Did you know the vast majority of rivers in the world flow from north to south? This is almost a freaky weird statistic, molding our distinction about north being on top of the world. King of the hill. For goodness sakes, even Santa lives up there!
I think the misnomer about which way rivers are “supposed” to flow comes about partially because our minds are conditioned to believe, when considering a map, that north is up(hill) and south is down(hill). Kinda like the drip drip drip of the coffee pot.
These north-to-south flowing rivers do follow a basic rule of plumbing. There are actually 3 basic rules of plumbing. Don’t know them? The 3 rules of plumbing: (1) hot’s on the left, cold’s on the right, (2) stuff, like waste, or sewage (a nice way of putting it) doesn’t flow uphill, and (3) payday is Friday. Which rule do the rivers follow? Ummm, it’s #2.
In fact, all rivers follow the second rule of plumbing, even those that flow backward. Of the rivers that flow backward, or south to north, the Nile River is the most famous, the world’s longest an incredible distance of 4,150 miles!
Locally, in Florida, the St. Johns River flows backwards. It’s been long postulated that the St. Johns flows to the north because Georgia sucks, but that’s just hearsay. Curiously, the source of the St. Johns lies along State Road 60, just west of Vero Beach (where I grew up), and it’s mouth is in Jacksonville, where it empties into the Atlantic Ocean. Yep, Jax is where I live now. So this quiet, southern river is somewhat of a metaphor of life to me, you know, like from “As You Like It”…
“All the world’s a stage,
And all the men and women merely players;
They have their exits and their entrances” William Shakespeare
And so in many ways on the stage of life, what we project comes back around. Life, I guess, sort of flows backward too – what we cast out, be it love, joy, a pleasant demeanor, or whatever, what we bring to the table comes back to us in many ways just like casting a fishing pole upstream into the river.
This is the chapter of the long-term impact of our decisions and how they help to determine our destiny, the conditioning of our heart, and what’s going to happen here in this life. Have you ever heard of The Butterfly Effect? It basically states that small changes in initial conditions, such as a butterfly flapping its wings, can have global consequences even on weather patterns. In the same way, Andy Andrews showed us specific examples of how the actions of people have shaped history. The scientific community embraced this as “The Law Of Sensitive Dependence Upon Initial Conditions.” This happens in nature, and in life.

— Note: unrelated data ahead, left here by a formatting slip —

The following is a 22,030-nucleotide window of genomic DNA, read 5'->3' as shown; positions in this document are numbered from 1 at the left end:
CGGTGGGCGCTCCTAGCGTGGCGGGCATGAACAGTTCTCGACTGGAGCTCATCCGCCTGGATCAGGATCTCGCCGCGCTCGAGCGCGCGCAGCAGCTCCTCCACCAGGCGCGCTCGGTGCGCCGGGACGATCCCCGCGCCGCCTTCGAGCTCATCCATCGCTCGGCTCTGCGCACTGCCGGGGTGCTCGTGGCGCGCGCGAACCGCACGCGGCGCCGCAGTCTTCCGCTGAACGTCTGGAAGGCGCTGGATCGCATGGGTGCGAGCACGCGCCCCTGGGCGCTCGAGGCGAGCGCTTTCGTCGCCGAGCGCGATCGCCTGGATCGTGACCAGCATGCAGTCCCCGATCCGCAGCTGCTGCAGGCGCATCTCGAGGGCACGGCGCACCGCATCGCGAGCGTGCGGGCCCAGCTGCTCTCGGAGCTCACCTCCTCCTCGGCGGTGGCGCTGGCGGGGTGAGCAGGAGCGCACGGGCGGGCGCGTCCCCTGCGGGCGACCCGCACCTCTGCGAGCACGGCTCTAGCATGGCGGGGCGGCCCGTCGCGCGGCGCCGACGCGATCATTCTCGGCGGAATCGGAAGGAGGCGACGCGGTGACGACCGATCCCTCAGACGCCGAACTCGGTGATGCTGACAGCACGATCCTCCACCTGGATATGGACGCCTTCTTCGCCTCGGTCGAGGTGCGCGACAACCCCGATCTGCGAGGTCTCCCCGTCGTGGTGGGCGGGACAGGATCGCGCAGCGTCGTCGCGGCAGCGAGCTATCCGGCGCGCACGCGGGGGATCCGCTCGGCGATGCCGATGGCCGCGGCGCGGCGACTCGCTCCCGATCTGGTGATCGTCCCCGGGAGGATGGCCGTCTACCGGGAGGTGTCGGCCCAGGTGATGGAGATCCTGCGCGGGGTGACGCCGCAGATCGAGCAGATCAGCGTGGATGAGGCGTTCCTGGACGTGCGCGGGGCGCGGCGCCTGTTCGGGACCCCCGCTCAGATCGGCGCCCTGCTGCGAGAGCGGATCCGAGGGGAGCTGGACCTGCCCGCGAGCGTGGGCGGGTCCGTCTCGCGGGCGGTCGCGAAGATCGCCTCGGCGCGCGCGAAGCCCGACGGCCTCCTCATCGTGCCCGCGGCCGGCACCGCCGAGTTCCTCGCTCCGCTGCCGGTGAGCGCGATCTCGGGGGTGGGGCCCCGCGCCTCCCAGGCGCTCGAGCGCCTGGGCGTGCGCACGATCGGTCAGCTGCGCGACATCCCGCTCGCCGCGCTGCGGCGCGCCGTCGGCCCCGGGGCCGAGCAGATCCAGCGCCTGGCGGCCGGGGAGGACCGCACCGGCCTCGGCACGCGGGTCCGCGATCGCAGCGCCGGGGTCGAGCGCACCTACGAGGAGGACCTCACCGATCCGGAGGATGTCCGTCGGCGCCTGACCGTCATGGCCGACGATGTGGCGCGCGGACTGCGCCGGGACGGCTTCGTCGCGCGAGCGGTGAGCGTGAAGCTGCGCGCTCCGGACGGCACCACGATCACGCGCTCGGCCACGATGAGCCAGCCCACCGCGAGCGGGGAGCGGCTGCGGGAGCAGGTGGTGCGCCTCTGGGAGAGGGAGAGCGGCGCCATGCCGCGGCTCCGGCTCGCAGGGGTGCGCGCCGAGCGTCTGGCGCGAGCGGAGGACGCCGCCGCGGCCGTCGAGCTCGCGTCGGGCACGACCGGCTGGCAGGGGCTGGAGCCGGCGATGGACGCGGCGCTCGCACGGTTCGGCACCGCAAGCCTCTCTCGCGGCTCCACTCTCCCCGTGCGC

The St. Johns River didn’t just up and decide one day that it was going to flow to the north. A long history of sea-level fluctuations carved the shoreline of the Florida peninsula, leaving a trough along the eastern seaboard that sloped ever so slightly in a northerly direction. Within the trough, rainwater collects, and follows that second rule of plumbing – it has to go somewhere, so it flows downhill under the force of gravity. Yes, I’m an expert at this!
Can you reflect on a decision in life that had a significant impact on your future? Boy, I surely can. I have 3 adorable grandchildren that stem from a decision that I made decades ago, and that I’m thankful for. Do all of our decisions turn out that way? Not necessarily, there were many painful experiences along the way that also came into play. My faith journey similarly blossomed from a seed that was sown years before, during a storm huddled under a rock with a guy who told me about Jesus that made sense to me for the very first time.
As water reflects the face, so one’s life reflects the heart. Proverbs 27:19
We reap what we sow, be it good fruit, and in the choices we make. Our compadres are another great example of those who influence us. They all become embedded in our heart, and reflect out from there. Like the river that flows backwards… it didn’t just decide to be that way, the choices and forces of mother nature made it that way. Could that all change one day? Or, could I make decisions today that will change the future, not just for me, but also for my grandchildren, or even for people far away that I don’t even know? Just as importantly, can I make changes that will have the effect of taking my heart back to a better condition when it is hurting? I think so, as long as we’re still players on Shakespeare’s stage of life, there is hope for good old pitter patter.
Recognizing that many of our choices in life affect our heart, what could you change today to put your heart on a better path for tomorrow?
Are there any rivers near your home that “flow backward?”
This post is an excerpt from my forthcoming book, “The Wellspring Of Life.” You can read more about this book and my other titles by clicking this link.